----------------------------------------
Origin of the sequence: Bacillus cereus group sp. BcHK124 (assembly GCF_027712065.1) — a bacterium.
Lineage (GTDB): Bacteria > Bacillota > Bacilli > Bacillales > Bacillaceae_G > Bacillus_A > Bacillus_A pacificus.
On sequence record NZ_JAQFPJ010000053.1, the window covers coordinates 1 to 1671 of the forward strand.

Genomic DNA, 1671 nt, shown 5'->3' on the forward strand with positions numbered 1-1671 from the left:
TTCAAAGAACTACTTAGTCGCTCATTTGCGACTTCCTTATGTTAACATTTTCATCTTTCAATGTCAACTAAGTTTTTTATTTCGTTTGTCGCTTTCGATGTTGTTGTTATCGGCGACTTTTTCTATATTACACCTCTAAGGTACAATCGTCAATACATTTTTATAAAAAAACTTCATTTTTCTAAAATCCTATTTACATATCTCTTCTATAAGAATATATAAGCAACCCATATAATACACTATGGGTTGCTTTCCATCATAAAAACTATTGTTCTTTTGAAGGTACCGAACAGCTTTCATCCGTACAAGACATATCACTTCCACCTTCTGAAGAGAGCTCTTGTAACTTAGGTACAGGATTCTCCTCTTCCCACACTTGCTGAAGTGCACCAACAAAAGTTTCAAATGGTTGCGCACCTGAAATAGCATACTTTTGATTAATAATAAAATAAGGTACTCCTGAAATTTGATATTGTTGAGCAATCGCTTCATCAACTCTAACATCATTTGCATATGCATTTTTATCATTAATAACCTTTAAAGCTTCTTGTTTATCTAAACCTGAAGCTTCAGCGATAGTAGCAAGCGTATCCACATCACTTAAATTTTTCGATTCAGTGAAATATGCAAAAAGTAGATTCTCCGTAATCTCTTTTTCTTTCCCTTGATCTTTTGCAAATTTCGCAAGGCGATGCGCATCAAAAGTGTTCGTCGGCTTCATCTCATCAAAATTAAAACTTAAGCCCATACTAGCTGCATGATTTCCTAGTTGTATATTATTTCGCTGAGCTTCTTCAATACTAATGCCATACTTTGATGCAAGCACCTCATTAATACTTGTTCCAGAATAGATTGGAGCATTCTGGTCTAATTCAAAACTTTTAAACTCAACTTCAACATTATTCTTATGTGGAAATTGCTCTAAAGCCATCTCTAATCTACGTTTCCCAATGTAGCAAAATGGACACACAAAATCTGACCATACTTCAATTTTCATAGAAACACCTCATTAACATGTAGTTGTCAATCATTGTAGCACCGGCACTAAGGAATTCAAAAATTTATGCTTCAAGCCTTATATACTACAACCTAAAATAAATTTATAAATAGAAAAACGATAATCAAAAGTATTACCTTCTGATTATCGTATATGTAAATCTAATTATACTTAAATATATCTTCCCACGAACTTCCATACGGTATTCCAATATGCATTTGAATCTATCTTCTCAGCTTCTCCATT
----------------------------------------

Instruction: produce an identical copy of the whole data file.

Origin of the sequence: Bacillus cereus group sp. BcHK124 (assembly GCF_027712065.1) — a bacterium.
Lineage (GTDB): Bacteria > Bacillota > Bacilli > Bacillales > Bacillaceae_G > Bacillus_A > Bacillus_A pacificus.
On sequence record NZ_JAQFPJ010000053.1, the window covers coordinates 1 to 1671 of the forward strand.

Genomic DNA, 1671 nt, shown 5'->3' on the forward strand with positions numbered 1-1671 from the left:
TTCAAAGAACTACTTAGTCGCTCATTTGCGACTTCCTTATGTTAACATTTTCATCTTTCAATGTCAACTAAGTTTTTTATTTCGTTTGTCGCTTTCGATGTTGTTGTTATCGGCGACTTTTTCTATATTACACCTCTAAGGTACAATCGTCAATACATTTTTATAAAAAAACTTCATTTTTCTAAAATCCTATTTACATATCTCTTCTATAAGAATATATAAGCAACCCATATAATACACTATGGGTTGCTTTCCATCATAAAAACTATTGTTCTTTTGAAGGTACCGAACAGCTTTCATCCGTACAAGACATATCACTTCCACCTTCTGAAGAGAGCTCTTGTAACTTAGGTACAGGATTCTCCTCTTCCCACACTTGCTGAAGTGCACCAACAAAAGTTTCAAATGGTTGCGCACCTGAAATAGCATACTTTTGATTAATAATAAAATAAGGTACTCCTGAAATTTGATATTGTTGAGCAATCGCTTCATCAACTCTAACATCATTTGCATATGCATTTTTATCATTAATAACCTTTAAAGCTTCTTGTTTATCTAAACCTGAAGCTTCAGCGATAGTAGCAAGCGTATCCACATCACTTAAATTTTTCGATTCAGTGAAATATGCAAAAAGTAGATTCTCCGTAATCTCTTTTTCTTTCCCTTGATCTTTTGCAAATTTCGCAAGGCGATGCGCATCAAAAGTGTTCGTCGGCTTCATCTCATCAAAATTAAAACTTAAGCCCATACTAGCTGCATGATTTCCTAGTTGTATATTATTTCGCTGAGCTTCTTCAATACTAATGCCATACTTTGATGCAAGCACCTCATTAATACTTGTTCCAGAATAGATTGGAGCATTCTGGTCTAATTCAAAACTTTTAAACTCAACTTCAACATTATTCTTATGTGGAAATTGCTCTAAAGCCATCTCTAATCTACGTTTCCCAATGTAGCAAAATGGACACACAAAATCTGACCATACTTCAATTTTCATAGAAACACCTCATTAACATGTAGTTGTCAATCATTGTAGCACCGGCACTAAGGAATTCAAAAATTTATGCTTCAAGCCTTATATACTACAACCTAAAATAAATTTATAAATAGAAAAACGATAATCAAAAGTATTACCTTCTGATTATCGTATATGTAAATCTAATTATACTTAAATATATCTTCCCACGAACTTCCATACGGTATTCCAATATGCATTTGAATCTATCTTCTCAGCTTCTCCATT